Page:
Keep it short
Are you a “rattler” in social situations? You know, that person who keeps talking, and talking, and talking until you’ve shared your life story with everyone in your vicinity? Yes? Then, STOP doing that! Why? Because, truthfully, no one likes to be around long-winded people for too long.
It is okay to throw out some cute or funny one-liners here-and-there but one after another is a bit much. Do you want to know what’s worse? Listening to someone you’re not interested in shower you with a million cheesy ones. So, don’t do that.
Maybe flirting isn’t your forte, but you really want to get the attention of your attraction, so you develop a case of “verbal diarrhea” when you get in his or her presence. You can’t help it, right? Or…maybe you are flirting like crazy because, well, you like to hear the sound of your own voice… Regardless of the real reason for the “rattling,” it’s definitely not a good look.
Understand that the goal of flirting is to let someone know you’d like to connect with him or her, and possibly, get to know him or her better – not to smother him or her with cheesy one-liners. Don’t be a ‘flirt/conversation hog.’ Rather, show a genuine interest in the other person by paying attention to what he or she says and by asking follow-up questions. Then, allow him or her to respond to them, without interrupting. Don’t be so long-winded that you prevent that person from speaking and sharing his or her opinion.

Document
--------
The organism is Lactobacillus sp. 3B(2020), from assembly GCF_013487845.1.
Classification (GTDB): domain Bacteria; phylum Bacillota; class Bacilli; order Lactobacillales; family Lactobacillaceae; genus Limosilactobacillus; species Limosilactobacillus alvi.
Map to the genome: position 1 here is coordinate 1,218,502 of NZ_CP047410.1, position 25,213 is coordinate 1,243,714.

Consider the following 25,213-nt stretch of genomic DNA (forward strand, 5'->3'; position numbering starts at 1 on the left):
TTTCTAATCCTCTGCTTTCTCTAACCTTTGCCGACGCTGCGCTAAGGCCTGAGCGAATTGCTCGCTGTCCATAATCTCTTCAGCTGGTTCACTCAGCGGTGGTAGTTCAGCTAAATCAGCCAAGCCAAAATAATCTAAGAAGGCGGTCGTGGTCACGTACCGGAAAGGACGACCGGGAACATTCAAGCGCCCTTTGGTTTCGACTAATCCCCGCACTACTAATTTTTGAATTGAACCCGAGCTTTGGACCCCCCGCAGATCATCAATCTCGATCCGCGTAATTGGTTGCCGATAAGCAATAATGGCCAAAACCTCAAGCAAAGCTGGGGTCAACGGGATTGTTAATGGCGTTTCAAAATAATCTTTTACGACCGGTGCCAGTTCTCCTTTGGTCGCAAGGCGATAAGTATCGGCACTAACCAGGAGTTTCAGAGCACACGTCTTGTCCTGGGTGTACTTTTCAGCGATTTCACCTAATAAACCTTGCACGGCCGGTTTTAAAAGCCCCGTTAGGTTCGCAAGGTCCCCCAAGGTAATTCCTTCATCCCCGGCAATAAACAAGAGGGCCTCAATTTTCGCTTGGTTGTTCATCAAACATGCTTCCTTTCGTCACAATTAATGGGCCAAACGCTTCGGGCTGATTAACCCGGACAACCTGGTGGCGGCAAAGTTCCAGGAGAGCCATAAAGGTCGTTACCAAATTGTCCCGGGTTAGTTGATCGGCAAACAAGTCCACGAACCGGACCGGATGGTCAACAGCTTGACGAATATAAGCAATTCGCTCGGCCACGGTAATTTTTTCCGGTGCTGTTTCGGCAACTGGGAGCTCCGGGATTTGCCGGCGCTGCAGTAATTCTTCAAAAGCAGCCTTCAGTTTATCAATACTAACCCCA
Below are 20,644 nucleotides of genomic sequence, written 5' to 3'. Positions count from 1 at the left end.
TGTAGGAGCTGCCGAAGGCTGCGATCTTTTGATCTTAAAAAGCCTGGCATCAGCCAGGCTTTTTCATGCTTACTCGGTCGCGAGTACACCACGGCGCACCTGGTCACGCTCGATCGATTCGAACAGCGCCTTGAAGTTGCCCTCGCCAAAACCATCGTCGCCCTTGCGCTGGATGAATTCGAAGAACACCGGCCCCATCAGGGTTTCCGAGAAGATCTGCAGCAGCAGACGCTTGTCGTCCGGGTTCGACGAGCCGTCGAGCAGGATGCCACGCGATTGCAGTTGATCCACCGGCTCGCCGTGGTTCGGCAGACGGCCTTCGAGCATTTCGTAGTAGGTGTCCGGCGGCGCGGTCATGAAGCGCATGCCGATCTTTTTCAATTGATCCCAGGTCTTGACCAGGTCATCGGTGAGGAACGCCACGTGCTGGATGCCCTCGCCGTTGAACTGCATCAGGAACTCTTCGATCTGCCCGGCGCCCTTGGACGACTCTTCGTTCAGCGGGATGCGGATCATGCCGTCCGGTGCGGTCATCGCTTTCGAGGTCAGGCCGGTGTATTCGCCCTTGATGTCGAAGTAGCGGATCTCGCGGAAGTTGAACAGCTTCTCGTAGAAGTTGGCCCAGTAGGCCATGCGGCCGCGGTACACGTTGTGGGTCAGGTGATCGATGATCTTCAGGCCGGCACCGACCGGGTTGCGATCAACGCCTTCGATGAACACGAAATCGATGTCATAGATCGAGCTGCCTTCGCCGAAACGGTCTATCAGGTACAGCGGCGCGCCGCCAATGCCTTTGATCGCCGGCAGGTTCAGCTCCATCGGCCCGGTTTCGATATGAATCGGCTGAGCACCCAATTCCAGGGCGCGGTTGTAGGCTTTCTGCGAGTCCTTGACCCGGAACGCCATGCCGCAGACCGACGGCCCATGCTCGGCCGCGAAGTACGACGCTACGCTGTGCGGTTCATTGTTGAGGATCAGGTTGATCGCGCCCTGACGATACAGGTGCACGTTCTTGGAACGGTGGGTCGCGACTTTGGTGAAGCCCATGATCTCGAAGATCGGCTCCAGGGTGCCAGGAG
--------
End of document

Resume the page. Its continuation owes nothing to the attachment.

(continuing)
Stick to this rule –take turns talking and flirting. Rather, say your part, pause, and then give the ‘mic’ to the other person.
Make it fun
If you don’t want to come across as a “creepy flirter,” you’ll need to keep the flirting light, fun, playful, and easy-going. How? By not showing your hand prematurely. What does that mean? It means you can flirt, but don’t keep throwing out not-so-cute one-liners, or bombarding the other person with compliments or praise. Yes, it’s sweet, but after a while it can become annoying – and creepy.
When flirting, take your time. Give the person a compliment, wink, smile, gently rub his or her back, etc., and then watch how he or she reacts to it. Does he or she flirt back? If so, wait a while and then throw out another compliment, praise, or one-liner. Then, observe his or her reaction again. Keep doing this until you score the other person’s contact info or even better, an official date. On the flipside, if the other person just stares at you or doesn’t try to flirt back, chances are he or she just isn’t feeling it – or you. Sorry.
People like to have fun, regardless of what they are doing, but they especially like to have fun when flirting. So, don’t take the ‘fun’ out of flirting! Flirting should be light and playful.
Ree has a Master’s in Marriage and Family Therapy (M.M.F.T.) and a Ph.D. in Family Psychology. She spent over ten years counseling families, couples, individuals, and children on adjustment issues such as blended families, same-sex couples, dysfunctional family relationships, relationship issues, etc. Now she writes for famous health organizations and is a published author. Full Bio | LinkedIn